When being a Bully goes terribly wrong, let this be a lesson to Bullies everywhere.
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Bullying is the use of force, threat, or coercion to abuse, intimidate, or aggressively dominate others. The behavior is often repeated and habitual. One essential prerequisite is the perception, by the bully or by others, of an imbalance of social or physical power, which distinguishes bullying from conflict. Behaviors used to assert such domination can include verbal harassment or threat, physical assault or coercion, and such acts may be directed repeatedly towards particular targets. Rationalizations of such behavior sometimes include differences of social class, race, religion, gender, sexual orientation, appearance, behavior, body language, personality, reputation, lineage, strength, size, or ability. If bullying is done by a group, it is called mobbing. Bullying can be defined in many different ways. The United Kingdom of Great Britain and Northern Ireland has no legal definition of bullying, while some states in the United States have laws against it. Bullying is divided into four basic types of abuse – emotional (sometimes called relational), verbal, physical, and cyber. It typically involves subtle methods of coercion, such as intimidation.
Bullying ranges from one-on-one, individual bullying through to group bullying called mobbing, in which the bully may have one or more “lieutenants” who may seem to be willing to assist the primary bully in his or her bullying activities. Bullying in school and the workplace is also referred to as peer abuse. Robert W. Fuller has analyzed bullying in the context of rankism. A bullying culture can develop in any context in which humans interact with each other. This includes school, family, the workplace, home, and neighborhoods. The main platform for bullying is on social media websites In a 2012 study of male adolescent American football players, “the strongest predictor [of bullying] was the perception of whether the most influential male in a player’s life would approve of the bullying behavior”.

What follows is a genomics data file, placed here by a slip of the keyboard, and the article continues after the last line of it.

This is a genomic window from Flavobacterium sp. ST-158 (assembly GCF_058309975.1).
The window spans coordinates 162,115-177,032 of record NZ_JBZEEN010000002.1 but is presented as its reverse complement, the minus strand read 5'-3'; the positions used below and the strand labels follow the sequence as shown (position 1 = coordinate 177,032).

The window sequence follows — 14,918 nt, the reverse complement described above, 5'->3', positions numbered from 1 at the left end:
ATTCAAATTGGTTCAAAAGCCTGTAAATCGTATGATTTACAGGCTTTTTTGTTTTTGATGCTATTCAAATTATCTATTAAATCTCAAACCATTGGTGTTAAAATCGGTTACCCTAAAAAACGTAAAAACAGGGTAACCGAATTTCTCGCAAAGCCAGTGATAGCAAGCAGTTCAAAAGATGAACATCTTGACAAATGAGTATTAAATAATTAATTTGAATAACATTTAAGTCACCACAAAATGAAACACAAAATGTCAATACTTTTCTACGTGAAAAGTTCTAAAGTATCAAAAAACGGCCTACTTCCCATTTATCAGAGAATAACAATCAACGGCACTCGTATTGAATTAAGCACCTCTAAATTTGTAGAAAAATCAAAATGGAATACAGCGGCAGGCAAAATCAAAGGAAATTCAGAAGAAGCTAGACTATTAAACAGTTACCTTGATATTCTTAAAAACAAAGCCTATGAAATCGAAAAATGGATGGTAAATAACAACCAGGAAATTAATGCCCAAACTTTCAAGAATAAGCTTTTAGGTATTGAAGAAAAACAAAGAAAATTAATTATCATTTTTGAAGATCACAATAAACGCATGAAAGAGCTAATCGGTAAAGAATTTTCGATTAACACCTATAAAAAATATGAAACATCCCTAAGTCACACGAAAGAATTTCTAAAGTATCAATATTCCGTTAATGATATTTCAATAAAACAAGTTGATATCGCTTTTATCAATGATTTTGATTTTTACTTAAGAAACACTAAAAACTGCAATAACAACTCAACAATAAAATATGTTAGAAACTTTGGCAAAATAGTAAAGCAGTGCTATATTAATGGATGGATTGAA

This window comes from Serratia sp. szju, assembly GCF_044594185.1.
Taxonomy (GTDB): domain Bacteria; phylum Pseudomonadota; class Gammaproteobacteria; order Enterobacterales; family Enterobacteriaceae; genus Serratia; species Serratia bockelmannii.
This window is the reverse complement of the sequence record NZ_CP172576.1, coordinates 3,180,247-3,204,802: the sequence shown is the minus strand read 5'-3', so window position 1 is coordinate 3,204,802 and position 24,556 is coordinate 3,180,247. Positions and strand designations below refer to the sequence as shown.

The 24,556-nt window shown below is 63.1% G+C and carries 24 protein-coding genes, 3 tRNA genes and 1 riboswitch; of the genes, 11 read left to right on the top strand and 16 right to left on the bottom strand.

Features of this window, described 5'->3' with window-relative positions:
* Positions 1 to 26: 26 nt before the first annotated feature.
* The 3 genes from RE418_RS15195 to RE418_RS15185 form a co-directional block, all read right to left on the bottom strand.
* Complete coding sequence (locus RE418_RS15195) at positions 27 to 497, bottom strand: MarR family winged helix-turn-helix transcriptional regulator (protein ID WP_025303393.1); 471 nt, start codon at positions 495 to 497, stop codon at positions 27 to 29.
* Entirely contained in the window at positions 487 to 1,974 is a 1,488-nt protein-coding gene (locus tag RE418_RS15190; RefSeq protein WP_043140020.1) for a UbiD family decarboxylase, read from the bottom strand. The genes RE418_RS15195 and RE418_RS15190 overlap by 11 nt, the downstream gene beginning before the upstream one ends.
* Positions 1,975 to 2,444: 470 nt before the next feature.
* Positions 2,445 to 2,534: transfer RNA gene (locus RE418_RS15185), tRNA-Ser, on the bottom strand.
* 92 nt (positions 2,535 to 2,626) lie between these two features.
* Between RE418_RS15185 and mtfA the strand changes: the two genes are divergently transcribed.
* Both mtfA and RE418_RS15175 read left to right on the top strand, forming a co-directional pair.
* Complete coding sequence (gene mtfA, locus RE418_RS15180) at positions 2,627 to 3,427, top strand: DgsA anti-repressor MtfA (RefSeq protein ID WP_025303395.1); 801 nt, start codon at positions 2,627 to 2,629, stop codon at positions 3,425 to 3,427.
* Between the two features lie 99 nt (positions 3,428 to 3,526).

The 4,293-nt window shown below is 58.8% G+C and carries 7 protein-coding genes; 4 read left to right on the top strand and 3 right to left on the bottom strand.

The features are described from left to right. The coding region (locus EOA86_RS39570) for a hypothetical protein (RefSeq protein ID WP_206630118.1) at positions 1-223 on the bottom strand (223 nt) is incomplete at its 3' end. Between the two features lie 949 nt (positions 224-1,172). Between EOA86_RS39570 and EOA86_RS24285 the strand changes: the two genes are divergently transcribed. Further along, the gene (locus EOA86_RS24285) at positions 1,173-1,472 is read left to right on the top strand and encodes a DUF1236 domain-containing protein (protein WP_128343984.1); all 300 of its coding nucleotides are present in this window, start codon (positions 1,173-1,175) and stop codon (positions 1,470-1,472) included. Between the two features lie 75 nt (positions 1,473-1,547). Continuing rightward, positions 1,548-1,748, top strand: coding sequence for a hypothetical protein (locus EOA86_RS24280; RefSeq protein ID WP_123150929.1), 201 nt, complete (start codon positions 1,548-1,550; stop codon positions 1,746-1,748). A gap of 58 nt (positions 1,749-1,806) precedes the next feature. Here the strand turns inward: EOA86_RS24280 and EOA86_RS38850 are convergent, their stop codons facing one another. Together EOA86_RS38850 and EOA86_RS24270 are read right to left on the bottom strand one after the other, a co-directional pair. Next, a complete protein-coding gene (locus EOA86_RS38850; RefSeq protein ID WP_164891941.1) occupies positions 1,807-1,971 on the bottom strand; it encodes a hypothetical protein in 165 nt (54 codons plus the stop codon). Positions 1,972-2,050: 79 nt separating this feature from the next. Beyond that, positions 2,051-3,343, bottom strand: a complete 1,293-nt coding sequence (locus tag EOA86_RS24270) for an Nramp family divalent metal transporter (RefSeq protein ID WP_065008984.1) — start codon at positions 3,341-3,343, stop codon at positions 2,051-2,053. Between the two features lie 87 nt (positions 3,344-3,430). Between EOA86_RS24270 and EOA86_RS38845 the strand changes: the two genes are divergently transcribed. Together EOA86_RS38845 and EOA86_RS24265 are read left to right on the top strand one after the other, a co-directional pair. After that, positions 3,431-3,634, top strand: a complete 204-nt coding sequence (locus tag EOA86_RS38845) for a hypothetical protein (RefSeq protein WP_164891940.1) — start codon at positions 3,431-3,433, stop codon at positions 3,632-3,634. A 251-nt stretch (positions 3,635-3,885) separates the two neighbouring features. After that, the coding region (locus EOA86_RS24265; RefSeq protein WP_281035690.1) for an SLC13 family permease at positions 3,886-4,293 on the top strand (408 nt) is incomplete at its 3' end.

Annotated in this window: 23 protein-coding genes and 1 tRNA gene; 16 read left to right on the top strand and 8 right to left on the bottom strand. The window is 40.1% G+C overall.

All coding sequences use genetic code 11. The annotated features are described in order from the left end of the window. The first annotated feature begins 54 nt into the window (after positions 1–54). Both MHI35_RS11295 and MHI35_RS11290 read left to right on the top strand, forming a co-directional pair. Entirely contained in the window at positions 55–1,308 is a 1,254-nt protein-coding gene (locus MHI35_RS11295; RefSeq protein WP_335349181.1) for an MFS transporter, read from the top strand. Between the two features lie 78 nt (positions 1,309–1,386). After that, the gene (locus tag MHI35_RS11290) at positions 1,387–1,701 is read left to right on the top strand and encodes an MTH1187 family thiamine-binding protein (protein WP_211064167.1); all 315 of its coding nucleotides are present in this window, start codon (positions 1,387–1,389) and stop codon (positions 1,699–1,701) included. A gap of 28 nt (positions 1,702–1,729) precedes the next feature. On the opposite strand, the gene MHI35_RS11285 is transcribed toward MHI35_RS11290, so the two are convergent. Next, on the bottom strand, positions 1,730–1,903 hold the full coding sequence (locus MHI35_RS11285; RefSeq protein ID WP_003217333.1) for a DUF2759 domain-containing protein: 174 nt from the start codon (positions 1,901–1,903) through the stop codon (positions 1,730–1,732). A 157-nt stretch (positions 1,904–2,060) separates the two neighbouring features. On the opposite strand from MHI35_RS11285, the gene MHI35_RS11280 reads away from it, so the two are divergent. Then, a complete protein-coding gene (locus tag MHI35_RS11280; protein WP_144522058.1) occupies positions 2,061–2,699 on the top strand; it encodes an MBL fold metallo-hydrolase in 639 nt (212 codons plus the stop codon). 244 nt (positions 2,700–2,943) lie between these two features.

There is no universal definition of bullying, however, it is widely agreed upon that bullying is a subcategory of aggressive behavior characterized by the following three minimum criteria: (1) hostile intent, (2) imbalance of power, and (3) repetition over a period of time. Bullying may thus be defined as the activity of repeated, aggressive behavior intended to hurt another individual, physically, mentally or emotionally. The Norwegian researcher Dan Olweus says bullying occurs when a person is “exposed, repeatedly and over time, to negative actions on the part of one or more other persons”. He says negative actions occur “when a person intentionally inflicts injury or discomfort upon another person, through physical contact, through words or in other ways.” Individual bullying is usually characterized by a person behaving in a certain way to gain power over another person.